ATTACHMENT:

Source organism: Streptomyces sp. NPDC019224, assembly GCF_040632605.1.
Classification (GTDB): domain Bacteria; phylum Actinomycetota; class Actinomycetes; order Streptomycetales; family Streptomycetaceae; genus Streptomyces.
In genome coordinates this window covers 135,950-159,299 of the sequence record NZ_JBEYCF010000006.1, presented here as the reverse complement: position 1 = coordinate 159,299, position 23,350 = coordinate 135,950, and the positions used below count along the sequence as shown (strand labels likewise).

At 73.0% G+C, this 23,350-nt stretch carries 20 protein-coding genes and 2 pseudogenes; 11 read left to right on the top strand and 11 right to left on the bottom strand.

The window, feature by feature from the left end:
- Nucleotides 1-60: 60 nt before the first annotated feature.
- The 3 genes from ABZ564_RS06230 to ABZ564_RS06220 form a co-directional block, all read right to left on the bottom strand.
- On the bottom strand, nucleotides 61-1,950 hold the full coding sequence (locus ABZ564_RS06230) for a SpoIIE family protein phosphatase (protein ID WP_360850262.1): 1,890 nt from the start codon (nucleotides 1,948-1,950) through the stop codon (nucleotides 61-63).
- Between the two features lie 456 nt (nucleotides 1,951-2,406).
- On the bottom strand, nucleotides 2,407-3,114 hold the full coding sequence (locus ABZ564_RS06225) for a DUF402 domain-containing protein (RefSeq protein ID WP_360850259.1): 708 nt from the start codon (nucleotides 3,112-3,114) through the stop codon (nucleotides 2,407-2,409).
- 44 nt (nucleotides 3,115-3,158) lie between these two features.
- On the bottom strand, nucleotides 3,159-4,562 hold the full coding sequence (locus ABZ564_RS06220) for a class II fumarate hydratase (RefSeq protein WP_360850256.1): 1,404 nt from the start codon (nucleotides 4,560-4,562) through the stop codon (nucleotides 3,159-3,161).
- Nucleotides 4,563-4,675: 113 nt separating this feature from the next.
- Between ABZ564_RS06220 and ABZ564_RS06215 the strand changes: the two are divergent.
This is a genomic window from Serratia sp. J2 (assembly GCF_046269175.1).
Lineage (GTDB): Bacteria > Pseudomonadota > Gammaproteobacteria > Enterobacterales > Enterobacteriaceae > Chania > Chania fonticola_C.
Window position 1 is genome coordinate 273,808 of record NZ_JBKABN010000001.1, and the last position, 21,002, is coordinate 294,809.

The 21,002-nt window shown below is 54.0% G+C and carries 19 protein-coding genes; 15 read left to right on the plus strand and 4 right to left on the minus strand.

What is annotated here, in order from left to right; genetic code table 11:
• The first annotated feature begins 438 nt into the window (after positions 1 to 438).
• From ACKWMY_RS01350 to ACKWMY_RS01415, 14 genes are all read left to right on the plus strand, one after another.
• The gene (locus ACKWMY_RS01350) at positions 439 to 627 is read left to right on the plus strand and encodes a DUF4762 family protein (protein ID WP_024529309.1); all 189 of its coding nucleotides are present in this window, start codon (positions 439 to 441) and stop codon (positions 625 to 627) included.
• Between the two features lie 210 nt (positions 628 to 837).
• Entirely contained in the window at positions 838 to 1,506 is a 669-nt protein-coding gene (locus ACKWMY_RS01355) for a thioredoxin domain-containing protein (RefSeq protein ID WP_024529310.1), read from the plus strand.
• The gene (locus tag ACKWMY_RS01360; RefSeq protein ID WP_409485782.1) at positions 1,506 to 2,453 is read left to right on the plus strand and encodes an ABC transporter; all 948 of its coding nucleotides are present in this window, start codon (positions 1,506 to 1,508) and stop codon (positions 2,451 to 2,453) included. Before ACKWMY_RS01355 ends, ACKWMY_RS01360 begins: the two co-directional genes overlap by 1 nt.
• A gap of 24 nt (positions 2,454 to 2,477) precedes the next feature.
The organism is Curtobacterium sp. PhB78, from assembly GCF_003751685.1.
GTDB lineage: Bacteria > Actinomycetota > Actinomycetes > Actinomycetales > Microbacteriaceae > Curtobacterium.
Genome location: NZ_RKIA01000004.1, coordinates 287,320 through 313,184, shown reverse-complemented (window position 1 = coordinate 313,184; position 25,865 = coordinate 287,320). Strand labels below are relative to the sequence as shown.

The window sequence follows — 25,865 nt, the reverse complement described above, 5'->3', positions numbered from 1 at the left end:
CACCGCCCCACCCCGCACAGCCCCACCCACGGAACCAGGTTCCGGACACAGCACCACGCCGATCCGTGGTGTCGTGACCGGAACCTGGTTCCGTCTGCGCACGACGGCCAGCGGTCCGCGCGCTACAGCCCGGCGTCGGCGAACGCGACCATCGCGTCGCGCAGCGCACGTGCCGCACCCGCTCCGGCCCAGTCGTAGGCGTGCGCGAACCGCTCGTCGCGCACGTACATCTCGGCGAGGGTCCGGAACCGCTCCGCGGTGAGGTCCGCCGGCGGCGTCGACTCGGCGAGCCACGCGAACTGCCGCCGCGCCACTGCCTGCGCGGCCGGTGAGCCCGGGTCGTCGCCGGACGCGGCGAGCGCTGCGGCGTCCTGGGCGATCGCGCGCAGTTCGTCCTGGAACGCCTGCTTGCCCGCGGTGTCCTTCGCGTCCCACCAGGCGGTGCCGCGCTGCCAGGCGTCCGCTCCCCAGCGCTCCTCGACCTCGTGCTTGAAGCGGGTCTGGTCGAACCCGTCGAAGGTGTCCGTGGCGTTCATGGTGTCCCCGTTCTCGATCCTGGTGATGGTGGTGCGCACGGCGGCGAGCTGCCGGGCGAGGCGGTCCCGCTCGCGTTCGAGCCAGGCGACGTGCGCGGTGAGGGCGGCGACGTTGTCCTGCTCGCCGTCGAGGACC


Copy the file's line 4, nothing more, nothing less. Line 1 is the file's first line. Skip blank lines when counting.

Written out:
At 73.0% G+C, this 23,350-nt stretch carries 20 protein-coding genes and 2 pseudogenes; 11 read left to right on the top strand and 11 right to left on the bottom strand.